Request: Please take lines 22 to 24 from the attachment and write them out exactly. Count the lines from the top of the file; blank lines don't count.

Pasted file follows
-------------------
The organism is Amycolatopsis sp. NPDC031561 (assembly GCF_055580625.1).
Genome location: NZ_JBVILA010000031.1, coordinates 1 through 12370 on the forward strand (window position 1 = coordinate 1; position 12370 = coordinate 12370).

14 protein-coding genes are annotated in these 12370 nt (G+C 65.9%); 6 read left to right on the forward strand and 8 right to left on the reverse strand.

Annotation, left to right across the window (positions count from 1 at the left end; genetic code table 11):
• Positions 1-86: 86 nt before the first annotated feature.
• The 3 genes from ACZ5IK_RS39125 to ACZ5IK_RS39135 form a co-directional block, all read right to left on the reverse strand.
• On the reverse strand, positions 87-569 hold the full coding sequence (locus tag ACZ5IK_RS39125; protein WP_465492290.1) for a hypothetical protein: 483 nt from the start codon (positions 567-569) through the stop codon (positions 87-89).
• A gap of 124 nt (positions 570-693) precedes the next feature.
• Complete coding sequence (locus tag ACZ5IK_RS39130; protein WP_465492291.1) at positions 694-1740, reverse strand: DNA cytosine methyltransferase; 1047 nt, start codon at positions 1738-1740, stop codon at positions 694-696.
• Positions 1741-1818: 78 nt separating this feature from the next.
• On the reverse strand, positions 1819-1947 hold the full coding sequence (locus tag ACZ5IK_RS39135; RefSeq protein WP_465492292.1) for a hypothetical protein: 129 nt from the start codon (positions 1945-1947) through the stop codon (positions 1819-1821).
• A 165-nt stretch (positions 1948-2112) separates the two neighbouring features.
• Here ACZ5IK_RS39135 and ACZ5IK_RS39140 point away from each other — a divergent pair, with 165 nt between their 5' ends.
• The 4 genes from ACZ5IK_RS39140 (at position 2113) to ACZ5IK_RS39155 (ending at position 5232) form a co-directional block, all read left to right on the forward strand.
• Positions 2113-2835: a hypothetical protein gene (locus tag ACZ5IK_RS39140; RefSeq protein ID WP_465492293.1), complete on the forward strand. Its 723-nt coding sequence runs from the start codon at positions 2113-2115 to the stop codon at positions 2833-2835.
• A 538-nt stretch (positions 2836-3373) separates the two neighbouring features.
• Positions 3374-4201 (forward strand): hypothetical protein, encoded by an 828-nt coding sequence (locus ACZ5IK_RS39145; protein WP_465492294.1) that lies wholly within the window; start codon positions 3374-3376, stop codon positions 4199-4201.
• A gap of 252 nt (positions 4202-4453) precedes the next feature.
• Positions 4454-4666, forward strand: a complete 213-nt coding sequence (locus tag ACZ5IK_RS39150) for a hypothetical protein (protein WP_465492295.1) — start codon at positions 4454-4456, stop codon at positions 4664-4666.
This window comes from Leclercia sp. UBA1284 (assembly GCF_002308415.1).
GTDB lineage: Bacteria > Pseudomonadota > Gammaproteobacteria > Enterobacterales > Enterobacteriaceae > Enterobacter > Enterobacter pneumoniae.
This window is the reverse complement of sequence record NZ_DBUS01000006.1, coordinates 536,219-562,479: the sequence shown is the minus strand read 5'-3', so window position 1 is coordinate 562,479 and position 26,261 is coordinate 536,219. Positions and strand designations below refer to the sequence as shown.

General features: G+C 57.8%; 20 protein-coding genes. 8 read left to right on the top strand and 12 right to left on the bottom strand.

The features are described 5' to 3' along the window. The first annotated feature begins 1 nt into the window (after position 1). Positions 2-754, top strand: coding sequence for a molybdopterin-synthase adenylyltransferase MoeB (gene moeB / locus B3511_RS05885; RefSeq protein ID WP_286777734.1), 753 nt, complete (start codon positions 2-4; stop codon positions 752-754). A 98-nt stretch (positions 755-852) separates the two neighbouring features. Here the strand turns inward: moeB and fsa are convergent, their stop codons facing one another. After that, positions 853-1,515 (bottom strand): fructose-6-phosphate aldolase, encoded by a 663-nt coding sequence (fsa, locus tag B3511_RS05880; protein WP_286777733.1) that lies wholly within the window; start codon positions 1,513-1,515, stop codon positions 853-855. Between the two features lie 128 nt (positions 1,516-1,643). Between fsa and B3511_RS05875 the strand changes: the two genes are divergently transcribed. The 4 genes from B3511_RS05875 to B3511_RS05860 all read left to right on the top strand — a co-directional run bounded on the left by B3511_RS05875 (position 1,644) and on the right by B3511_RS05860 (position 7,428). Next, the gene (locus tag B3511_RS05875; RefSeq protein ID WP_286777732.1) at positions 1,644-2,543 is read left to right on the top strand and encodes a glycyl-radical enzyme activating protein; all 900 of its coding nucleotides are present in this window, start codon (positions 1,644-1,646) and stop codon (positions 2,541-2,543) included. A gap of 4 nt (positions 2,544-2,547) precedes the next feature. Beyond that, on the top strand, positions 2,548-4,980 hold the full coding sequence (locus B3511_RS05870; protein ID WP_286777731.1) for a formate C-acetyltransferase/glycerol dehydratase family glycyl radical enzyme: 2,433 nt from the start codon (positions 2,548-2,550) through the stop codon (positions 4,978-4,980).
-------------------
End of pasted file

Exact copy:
This window is the reverse complement of sequence record NZ_DBUS01000006.1, coordinates 536,219-562,479: the sequence shown is the minus strand read 5'-3', so window position 1 is coordinate 562,479 and position 26,261 is coordinate 536,219. Positions and strand designations below refer to the sequence as shown.

General features: G+C 57.8%; 20 protein-coding genes. 8 read left to right on the top strand and 12 right to left on the bottom strand.

The features are described 5' to 3' along the window. The first annotated feature begins 1 nt into the window (after position 1). Positions 2-754, top strand: coding sequence for a molybdopterin-synthase adenylyltransferase MoeB (gene moeB / locus B3511_RS05885; RefSeq protein ID WP_286777734.1), 753 nt, complete (start codon positions 2-4; stop codon positions 752-754). A 98-nt stretch (positions 755-852) separates the two neighbouring features. Here the strand turns inward: moeB and fsa are convergent, their stop codons facing one another. After that, positions 853-1,515 (bottom strand): fructose-6-phosphate aldolase, encoded by a 663-nt coding sequence (fsa, locus tag B3511_RS05880; protein WP_286777733.1) that lies wholly within the window; start codon positions 1,513-1,515, stop codon positions 853-855. Between the two features lie 128 nt (positions 1,516-1,643). Between fsa and B3511_RS05875 the strand changes: the two genes are divergently transcribed. The 4 genes from B3511_RS05875 to B3511_RS05860 all read left to right on the top strand — a co-directional run bounded on the left by B3511_RS05875 (position 1,644) and on the right by B3511_RS05860 (position 7,428). Next, the gene (locus tag B3511_RS05875; RefSeq protein ID WP_286777732.1) at positions 1,644-2,543 is read left to right on the top strand and encodes a glycyl-radical enzyme activating protein; all 900 of its coding nucleotides are present in this window, start codon (positions 1,644-1,646) and stop codon (positions 2,541-2,543) included. A gap of 4 nt (positions 2,544-2,547) precedes the next feature. Beyond that, on the top strand, positions 2,548-4,980 hold the full coding sequence (locus B3511_RS05870; protein ID WP_286777731.1) for a formate C-acetyltransferase/glycerol dehydratase family glycyl radical enzyme: 2,433 nt from the start codon (positions 2,548-2,550) through the stop codon (positions 4,978-4,980).